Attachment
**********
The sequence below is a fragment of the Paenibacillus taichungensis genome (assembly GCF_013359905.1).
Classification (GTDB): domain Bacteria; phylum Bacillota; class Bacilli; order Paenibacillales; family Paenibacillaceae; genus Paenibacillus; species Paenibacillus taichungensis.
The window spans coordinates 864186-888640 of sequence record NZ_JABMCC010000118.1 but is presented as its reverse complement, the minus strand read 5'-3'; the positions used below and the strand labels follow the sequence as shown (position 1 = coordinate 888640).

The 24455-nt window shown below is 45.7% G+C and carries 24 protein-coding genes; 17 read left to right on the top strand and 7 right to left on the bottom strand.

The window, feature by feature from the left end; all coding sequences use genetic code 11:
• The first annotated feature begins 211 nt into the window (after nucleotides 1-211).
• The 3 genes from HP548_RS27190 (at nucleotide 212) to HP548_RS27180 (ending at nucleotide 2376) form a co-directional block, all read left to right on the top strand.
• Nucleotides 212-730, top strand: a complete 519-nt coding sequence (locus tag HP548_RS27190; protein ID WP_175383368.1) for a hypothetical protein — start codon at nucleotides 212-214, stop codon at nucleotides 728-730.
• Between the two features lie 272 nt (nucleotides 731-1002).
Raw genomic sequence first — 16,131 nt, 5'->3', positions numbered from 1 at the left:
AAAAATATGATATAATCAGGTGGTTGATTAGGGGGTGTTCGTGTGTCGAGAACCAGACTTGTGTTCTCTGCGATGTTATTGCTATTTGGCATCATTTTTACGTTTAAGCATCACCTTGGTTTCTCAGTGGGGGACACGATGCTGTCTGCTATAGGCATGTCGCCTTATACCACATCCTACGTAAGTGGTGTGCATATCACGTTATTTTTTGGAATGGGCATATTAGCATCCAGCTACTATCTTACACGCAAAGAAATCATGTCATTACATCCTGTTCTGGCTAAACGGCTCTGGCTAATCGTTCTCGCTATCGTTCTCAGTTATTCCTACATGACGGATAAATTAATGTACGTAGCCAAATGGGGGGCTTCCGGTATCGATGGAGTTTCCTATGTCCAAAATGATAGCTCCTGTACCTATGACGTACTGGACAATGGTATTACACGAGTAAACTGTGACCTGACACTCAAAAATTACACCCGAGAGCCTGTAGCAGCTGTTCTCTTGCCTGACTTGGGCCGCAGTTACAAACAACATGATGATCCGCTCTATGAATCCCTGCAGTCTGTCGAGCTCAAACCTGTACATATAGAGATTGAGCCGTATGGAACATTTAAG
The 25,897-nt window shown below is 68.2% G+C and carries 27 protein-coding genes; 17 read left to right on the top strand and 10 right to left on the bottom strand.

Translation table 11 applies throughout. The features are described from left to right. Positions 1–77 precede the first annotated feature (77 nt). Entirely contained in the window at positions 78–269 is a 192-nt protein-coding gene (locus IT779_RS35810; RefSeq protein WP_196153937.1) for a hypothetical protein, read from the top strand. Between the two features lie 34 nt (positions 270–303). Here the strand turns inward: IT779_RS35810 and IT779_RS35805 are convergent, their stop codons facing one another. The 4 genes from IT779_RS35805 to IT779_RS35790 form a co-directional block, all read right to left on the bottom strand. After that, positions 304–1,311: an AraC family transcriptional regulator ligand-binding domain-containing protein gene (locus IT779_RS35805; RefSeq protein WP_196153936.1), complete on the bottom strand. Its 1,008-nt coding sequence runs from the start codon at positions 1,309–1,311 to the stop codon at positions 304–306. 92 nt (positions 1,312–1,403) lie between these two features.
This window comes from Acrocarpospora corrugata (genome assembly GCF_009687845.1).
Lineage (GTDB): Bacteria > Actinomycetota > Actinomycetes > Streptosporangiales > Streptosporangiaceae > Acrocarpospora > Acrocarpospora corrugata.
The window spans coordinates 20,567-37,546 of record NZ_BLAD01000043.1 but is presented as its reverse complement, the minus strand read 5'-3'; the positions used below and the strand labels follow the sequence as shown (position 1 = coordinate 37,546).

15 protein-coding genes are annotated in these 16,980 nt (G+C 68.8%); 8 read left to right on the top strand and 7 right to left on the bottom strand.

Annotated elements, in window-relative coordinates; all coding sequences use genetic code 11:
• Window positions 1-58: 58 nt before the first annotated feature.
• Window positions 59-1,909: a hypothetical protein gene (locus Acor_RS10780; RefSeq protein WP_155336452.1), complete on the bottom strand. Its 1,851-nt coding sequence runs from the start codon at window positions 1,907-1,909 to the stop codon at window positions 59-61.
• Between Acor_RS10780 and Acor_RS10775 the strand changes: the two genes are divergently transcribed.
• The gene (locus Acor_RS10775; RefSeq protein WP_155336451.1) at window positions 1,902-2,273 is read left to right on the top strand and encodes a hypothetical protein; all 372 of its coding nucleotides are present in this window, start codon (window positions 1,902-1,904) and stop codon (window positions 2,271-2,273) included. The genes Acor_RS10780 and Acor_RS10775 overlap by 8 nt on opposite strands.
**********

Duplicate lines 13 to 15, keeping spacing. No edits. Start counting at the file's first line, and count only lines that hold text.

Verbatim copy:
Translation table 11 applies throughout. The features are described from left to right. Positions 1–77 precede the first annotated feature (77 nt). Entirely contained in the window at positions 78–269 is a 192-nt protein-coding gene (locus IT779_RS35810; RefSeq protein WP_196153937.1) for a hypothetical protein, read from the top strand. Between the two features lie 34 nt (positions 270–303). Here the strand turns inward: IT779_RS35810 and IT779_RS35805 are convergent, their stop codons facing one another. The 4 genes from IT779_RS35805 to IT779_RS35790 form a co-directional block, all read right to left on the bottom strand. After that, positions 304–1,311: an AraC family transcriptional regulator ligand-binding domain-containing protein gene (locus IT779_RS35805; RefSeq protein WP_196153936.1), complete on the bottom strand. Its 1,008-nt coding sequence runs from the start codon at positions 1,309–1,311 to the stop codon at positions 304–306. 92 nt (positions 1,312–1,403) lie between these two features.
This window comes from Acrocarpospora corrugata (genome assembly GCF_009687845.1).
Lineage (GTDB): Bacteria > Actinomycetota > Actinomycetes > Streptosporangiales > Streptosporangiaceae > Acrocarpospora > Acrocarpospora corrugata.